Sunday, August 5, 2007


WHEN he left Fiji twenty-two years ago to look for greener pastures overseas, Solo Williams had no idea his quest would lead him to learn how to cook and bring him back home as owner of a fine dining restaurant.
Mr Williams who is originally from Rotuma was in the Royal Fiji Military Forces before he left in search for a better life in Sydney, Australia.
He was posted to the Middle East in the 1970s and when he returned from his peacekeeping duties, Mr Williams decided to resign from the army and went to Australia.
"I left Fiji in 1984 and migrated to Australia and when I was in Sydney I was looking for a job. My first job was as a kitchen hand at a French Restaurant,'' he said.
He said he saw an advertisement and decided to go for the interview.
"When I reached the venue for the interview I was shocked to see a long queue of people vying for the position and got nervous.
"All those people who were being interviewed before me had a lot of experience while I on the other hand knew nothing about the kitchen and the job that I was hoping to get,'' he said.
But when asked by the people interviewing him about his experience and expertise, Mr William's reply was honest. He said if he was given the opportunity to learn then he would be the best student and do a good job.
His reply got him the job!
"I was quite surprised when I did get the job and I worked very hard at it and found the kitchen a very interesting place because there were people speaking different languages.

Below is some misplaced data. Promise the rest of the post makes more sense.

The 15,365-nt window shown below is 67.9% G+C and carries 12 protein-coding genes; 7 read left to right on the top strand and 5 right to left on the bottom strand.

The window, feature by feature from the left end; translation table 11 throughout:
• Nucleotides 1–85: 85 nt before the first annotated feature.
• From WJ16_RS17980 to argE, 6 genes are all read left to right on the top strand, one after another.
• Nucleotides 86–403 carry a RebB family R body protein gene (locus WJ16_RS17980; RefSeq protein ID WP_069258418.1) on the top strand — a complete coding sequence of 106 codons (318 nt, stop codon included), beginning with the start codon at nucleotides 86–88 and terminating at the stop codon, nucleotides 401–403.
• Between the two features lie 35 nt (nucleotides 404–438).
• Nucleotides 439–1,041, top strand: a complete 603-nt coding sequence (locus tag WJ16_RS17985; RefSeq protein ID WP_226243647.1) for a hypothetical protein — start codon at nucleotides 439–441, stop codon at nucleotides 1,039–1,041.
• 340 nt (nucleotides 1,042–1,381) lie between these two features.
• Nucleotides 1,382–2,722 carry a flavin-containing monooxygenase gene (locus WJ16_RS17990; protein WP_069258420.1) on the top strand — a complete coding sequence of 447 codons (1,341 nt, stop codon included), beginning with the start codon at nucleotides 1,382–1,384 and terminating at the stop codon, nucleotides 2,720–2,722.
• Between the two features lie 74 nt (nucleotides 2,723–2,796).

"Eventually I began to observe how the cooks were doing their work and decided to learn cooking.
"The head chef had been observing me and my growing interest in cooking and one day he asked me if I would like to learn to cook and I said yes.
"The next day, I came with a pen and my notebook and began to watch them closely while they cooked the various dishes. I was sent to a chef's school where I studied for four years and then I began my career in cooking,'' said Mr Williams.
Mr Williams said when he was serving in the Middle East he used to watch the Arab women cooking on open fire and they would grind their own herbs and spices.
"I had not paid much attention to their cooking then but as I slowly got to cook, I began to recall the types of herbs and spices they were using and use them."
He met his wife Kim while he was in Tasmania and they got married and have a daughter. Tasmania was also where he won a big chef's competition and surprised a lot of locals and famous chefs.
Mr Williams moved back to Fiji last year and recently opened his fine dining restaurant in Suva's Midcity Plaza called "Green Olive".
The restaurant boasts Mediterranean influenced cuisine with lots of fresh tomatoes, vegetables, olive oil and other fresh greens. Mr Williams said the restaurant was open to anyone who had a taste for fine dining.
Recipe: Turkish bread
BOREK (TURISH BREAD)- Filled with spinach, Basil, fetta, cottage cheese and sundried tomatoes
2 eggs; 1 tablespoon plain yoghurt;
1 cup milk (warm);
1 tblsp extra virgin olive oil; 1 1/2 tsp yeast; 1 1/2 cup warm water; 1 kg plain flour; 1 tsp salt; 4 tsp sugar.
Combine eggs, yoghurt, milk, olive oil, yeast, warm water, salt and sugar. Mix well. Add flour to the mixture slowly and knead till it forms a firm dough. Rest it for 30minutes or till it is double in size. Knead it down and cut cup size dough, knead again.
Rest for 15 minutes
Roll out the dough and fill it with spinach, cottage cheese mixture, close the ends and brush it with egg mixture
Bake it in the over (160 degrees) for 20 minutes or until its all brown.